Societal issues related to sustainability 221 Sustainability

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The key underlying driver for upgrading food-chain waste is improved sustainability, linked to the consumer attitude of concern for the environment. Co-product exploitation and waste minimisation are vital to sustainable development. Literally, sustainability means 'the ability to sustain'. This implies maintaining something in the same state, or keeping it in the same state for a period of time, or providing support by giving help and encouragement or mobilising resources. In recent decades, the best-known and widely adopted definition of sustainable development was provided in the Brundtland report (1987), where sustainable development was defined as 'development that meets the needs of the present without compromising the ability of future generations to meet their own needs'. Despite widespread application of this particular definition, there are many different interpretations, modifications and reformulations of what sustainability actually is (Gremmen and Jacobs, 1997). A World Bank inventory (Jacobs, 2001) listed no less than 190 different attempts to provide definitions. Indeed, sustainability has become linked to a large variety of human activities, concepts and concerns, ranging from biodiversity preservation, through to corporate social responsibility. In addition, sustainability has become a priority for the world's policy makers. The concept is now at the centre of regulatory activities in many countries around the world and has, as a consequence, become a societal norm. Although there is no single definition of sustainability over all domains, for the remainder of this chapter we refer to the Brundtland definition as a working definition.

Generally, people will do what they believe is 'right', i.e. whatever is consistent with their personal beliefs and/or the norms of the society in which they live. In the view of many stakeholders, including consumers, the food production system has ceased to be sustainable. The development of increasingly intensive and specialised forms of agriculture has culminated in what some refer to as 'industrial food production' or 'chemical farming systems' (Nap et al., 2002). The farm is viewed as a factory with inputs and outputs, aiming at increased yields with reduced costs, often by exploiting the economies of scale. It is accompanied by use of and reliance on agro-chemicals, large-scale mono-cropping, and mechanisation and energy consumption. The primary objective of such agricultural systems is to produce as much food and fibre as possible, for the least cost. According to Lyson (2002), 'current conventional agriculture is anchored to the scientific paradigm of reductionist experimental biology, in combination with the reduc-tionism of neoclassical economics, driven by continued (desire for) industrialisation.'

Although successful in the past in terms of improving food security and food safety, virtually every aspect of conventional agricultural practice is viewed by many as problematic in terms of sustainability. The problems centre on both the environmental aspects and on the social and community aspects of food production. For example, current high-intensity practices in the agri-food sector not only have a negative impact on the supply and quality of water, these practices also cause erosion, unfertile soils, contamination by pesticides, excessive use of synthetic chemicals, and various levels of pollution of groundwater, soils and atmosphere. Arguably, existing methods of food production may contribute to negative changes within the ecosystem.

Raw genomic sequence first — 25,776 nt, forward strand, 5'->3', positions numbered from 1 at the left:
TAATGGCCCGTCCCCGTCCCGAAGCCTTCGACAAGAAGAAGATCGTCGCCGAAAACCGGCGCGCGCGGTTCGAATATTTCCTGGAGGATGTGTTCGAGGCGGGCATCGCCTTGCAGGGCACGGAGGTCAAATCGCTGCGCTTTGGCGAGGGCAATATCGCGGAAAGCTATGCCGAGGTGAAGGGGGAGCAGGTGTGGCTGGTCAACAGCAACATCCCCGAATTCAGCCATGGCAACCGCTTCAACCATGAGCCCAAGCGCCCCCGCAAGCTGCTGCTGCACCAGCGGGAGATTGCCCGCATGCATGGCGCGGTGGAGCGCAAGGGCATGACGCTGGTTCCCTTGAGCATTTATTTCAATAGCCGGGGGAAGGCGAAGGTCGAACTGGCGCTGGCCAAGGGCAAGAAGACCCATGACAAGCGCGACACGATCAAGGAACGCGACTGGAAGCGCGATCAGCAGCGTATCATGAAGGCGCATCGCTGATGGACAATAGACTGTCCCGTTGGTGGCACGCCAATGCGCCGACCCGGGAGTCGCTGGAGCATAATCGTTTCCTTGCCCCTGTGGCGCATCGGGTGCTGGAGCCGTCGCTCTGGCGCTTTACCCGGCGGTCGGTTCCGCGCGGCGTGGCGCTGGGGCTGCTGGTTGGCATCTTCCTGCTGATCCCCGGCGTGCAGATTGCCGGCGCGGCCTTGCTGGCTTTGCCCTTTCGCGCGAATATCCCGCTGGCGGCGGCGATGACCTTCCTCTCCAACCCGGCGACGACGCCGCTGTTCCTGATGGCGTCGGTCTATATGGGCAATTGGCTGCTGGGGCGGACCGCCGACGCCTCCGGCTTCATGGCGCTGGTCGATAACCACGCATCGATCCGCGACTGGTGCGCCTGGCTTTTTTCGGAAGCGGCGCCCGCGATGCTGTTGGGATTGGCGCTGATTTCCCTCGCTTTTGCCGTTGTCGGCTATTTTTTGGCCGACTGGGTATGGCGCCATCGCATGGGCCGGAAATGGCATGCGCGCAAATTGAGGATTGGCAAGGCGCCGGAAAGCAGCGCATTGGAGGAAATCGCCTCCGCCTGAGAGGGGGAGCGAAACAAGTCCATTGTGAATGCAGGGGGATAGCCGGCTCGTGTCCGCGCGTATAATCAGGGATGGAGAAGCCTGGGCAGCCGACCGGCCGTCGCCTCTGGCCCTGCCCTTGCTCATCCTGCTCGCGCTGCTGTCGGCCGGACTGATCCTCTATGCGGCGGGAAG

At the present time, there are increased efforts within the food industry to develop more sustainable food production practices, in part a response to consumer and regulatory demands. At the top of the sustainability agenda is conservation of resources related to energy and water use. Although sustainability in its broadest sense focuses on the conservation of natural resources, many of the goals of the food industry specifically reflect the need for increased sustainability in the sense of renewable resource use and a significantly reduced environmental burden of food production. International commitments towards improved sustainability are now underpinned by demanding legislative controls to minimise the impact of waste on the environment and human health. In the European Community (EC), the importance of reducing waste has been reflected in stringent legislation, particularly EC Council Directive 1999/31/EC (26 April, 1999) to reduce biodegradable waste disposed to landfill, 35% of 1995 levels by 2016, and the Hazardous Waste Directive (91/689/EEC) which includes cereal and vegetable food processing wastes. The Euro-legislation is implemented via appropriate national regulations (such as the UK Landfill Tax currently 20 euros per tonne). Across European Union (EU) member states, the amount of organic waste sent to landfill will be severely limited in the future. The impact of the legislation on food processors is also being increased by other regulations in the area of food safety. For example, there are now restrictions on feeding many co-products to animals, and animal husbandry across Europe has been reduced as a result of public concerns such as dietary well being and safety issues such as BSE (Windhorst, 2001). As a consequence, despite their valuable constituents, agro-waste co-products currently represent a substantial negative cost within the food industry. A sustainable future for many food processors requires that these co-products are exploited in order to prevent them from becoming waste.

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